Veteran Stories: Recovering from PTSD
It’s hard to know how many veterans returning from the wars in Iraq and Afghanistan are suffering from the effects of post-traumatic stress disorder. We know that the number receiving government compensation for those conditions went up more than 200 percent in the last decade.
Arizona is home to more than half a million veterans and this week on Morning Edition we’re hearing the voices of veterans in KJZZ’s Public Insight Network.
For 27-year-old Eric, of Phoenix, the roots of his PTSD stem from the first of his two tours in Iraq. But it was his latest deployment — in Afghanistan — that really sent him spinning.
Here’s former Army combat medic Eric telling his story:
“Our first mission I was in a helicopter that got shot down. Luckily the pilot that was flying us was really good and he managed to get us up — or have us hit the ground nose up, and that's probably what saved our life.
There was a period of time where I lost consciousness. Immediately after the crash and for the following six or seven hours we had to defend the helicopter. If no one was actively bleeding or if you weren't incapacitated, then you were on the line defending the perimeter. So there wasn’t really much time to kind of think about any aches or pains, or feeling weird, or did I get injured — what happened? It was a very volatile situation.
They kept us there for another four months, so …
I was sweating every time I got on a helicopter, or started to shake anytime it moved or we felt any turbulence that wasn’t expected. It made me jump or I could feel my heart rate going up. So it really kind of shook my foundation.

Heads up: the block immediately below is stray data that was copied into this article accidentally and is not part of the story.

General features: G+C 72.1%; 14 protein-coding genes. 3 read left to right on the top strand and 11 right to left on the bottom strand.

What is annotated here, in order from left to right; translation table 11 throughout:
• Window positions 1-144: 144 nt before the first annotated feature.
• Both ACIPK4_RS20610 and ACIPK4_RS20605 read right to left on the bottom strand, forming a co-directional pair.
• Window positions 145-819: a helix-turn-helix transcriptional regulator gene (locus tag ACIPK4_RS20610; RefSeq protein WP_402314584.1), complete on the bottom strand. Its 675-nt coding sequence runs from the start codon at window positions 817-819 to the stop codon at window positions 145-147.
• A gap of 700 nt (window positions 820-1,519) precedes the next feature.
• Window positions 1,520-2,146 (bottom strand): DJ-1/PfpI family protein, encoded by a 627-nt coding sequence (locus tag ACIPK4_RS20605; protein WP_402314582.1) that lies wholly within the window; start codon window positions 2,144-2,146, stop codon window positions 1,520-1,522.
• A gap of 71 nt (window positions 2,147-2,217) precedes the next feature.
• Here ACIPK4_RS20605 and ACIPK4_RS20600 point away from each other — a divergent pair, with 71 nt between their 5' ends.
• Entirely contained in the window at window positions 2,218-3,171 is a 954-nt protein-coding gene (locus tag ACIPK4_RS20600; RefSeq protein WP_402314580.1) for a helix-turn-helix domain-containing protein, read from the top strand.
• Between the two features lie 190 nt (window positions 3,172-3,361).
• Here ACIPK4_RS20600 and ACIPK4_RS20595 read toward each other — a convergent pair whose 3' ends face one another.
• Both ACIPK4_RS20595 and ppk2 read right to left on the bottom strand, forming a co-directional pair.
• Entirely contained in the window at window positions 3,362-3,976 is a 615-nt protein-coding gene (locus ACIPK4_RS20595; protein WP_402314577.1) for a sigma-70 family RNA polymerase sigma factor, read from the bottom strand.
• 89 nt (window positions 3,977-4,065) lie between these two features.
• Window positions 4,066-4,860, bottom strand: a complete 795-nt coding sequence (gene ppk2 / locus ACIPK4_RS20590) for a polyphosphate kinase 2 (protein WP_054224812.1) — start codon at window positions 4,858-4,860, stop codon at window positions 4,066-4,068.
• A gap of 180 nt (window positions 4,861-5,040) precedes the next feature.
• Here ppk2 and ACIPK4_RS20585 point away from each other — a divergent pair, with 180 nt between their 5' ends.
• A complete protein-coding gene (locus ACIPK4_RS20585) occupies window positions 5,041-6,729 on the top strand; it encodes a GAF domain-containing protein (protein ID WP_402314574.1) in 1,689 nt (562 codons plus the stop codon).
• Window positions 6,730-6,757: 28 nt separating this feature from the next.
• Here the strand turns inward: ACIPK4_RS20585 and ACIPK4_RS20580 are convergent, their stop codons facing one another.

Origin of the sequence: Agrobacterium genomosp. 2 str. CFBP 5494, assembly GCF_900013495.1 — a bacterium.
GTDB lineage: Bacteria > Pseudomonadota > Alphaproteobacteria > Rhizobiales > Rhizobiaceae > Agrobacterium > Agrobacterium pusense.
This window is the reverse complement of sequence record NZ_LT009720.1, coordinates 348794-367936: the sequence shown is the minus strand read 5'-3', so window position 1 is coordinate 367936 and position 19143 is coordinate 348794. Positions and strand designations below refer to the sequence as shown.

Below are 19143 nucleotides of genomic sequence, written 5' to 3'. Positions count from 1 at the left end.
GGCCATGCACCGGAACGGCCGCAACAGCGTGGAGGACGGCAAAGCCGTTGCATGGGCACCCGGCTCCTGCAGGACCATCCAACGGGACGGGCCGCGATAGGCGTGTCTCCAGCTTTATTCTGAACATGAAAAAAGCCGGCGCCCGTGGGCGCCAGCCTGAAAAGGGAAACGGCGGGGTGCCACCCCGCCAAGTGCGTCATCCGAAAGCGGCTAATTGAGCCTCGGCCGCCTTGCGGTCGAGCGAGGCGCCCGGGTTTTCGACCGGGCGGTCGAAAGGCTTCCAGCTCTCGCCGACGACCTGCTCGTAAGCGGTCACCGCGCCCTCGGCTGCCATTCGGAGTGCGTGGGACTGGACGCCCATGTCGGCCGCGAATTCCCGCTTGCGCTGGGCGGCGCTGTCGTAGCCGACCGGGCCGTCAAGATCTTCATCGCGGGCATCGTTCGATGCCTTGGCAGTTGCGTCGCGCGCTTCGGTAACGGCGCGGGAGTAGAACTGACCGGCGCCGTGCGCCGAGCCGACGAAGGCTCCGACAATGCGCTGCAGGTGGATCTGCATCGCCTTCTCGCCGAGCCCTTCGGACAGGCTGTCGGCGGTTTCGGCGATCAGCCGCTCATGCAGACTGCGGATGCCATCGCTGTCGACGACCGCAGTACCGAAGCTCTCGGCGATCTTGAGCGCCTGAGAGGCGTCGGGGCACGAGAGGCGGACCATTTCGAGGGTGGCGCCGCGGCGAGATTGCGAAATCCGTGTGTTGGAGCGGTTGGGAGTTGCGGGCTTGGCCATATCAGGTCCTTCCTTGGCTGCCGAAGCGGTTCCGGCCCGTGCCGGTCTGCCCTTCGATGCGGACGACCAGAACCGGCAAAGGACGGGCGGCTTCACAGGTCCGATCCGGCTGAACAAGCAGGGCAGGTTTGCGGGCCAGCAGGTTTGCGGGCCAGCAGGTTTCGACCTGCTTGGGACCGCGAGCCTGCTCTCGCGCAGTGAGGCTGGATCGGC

And about nine months later I decided to get out, instead of re-enlisting.
So I went back to Tucson. I tried to reconnect with my family and stay there and I ended up finding myself really bored or lacking stimulation, so I thought Phoenix would be the answer. I moved to Phoenix and it was kind of the same deal. Every few months I would get a different job and get bored with it really quickly.
I was having issues at work, issues at school. My relationship fell apart. I had a girlfriend I was living with at the time and I ended up being homeless for a period of time. One by one things started to kind of fall apart. You know, a lot of social phobia — issues with adjusting. I started to get kind of volatile or irritable very easily.
I missed the adrenaline rush that you get from doing what I was doing. I missed the camaraderie and I really wasn’t feeling that outside of the Army. So for about a year or year and a half I contemplated going back in and decided to stick with school and finish out my degree. And try to move on.
For the longest time I kind of accepted the — a lot of people thought it was just me being irresponsible. That I had a maturity problem, that I was a delinquent.
I had issues with losing cellphones, getting into car accidents from zoning out or daydreaming while I’m driving. Leaving the stove on. Putting things in the freezer or walking around with toothpaste in my hand for no reason.
It really made me realize that I had a medical concern — a couple medical concerns that I really needed to address.
So I went into the VA and they screened me for brain injury, for PTSD, for and several other things they were seeing a lot of at the time. And I tested positive for these evaluations.”
That’s former Army medic Eric describing his struggle to find stability back at home in Arizona.
Eric's diagnosis for PTSD entitles him to a monthly disability check from the Department of Veterans Affairs. When it comes, the money will help him pay his rent and his auto insurance.
But it takes a while — on average more than a year in Arizona — for the government to process medical claims like his. In the meantime, Eric received financial assistance from a state organization called the Arizona Military Family Relief Fund, which gives out emergency grants to service members and veterans who have been deployed in the War on Terror.
Here’s how Eric describes how this bit of financial assistance will get him back on his feet:
“It's gonna allow me to be able to kind of focus on moving forward from the military and getting a career in the field of microbiology or continuing on with school. Hopefully to graduate school. Because the main focus right now with my treatment is to move on and to kind of develop the other side of myself.”
For more on the Arizona Military Family Relief Fund, read "For veterans, temporary relief from disability waits."
This story was produced by Jeff Severns Guntzel and American Public Media’s Public Insight Network.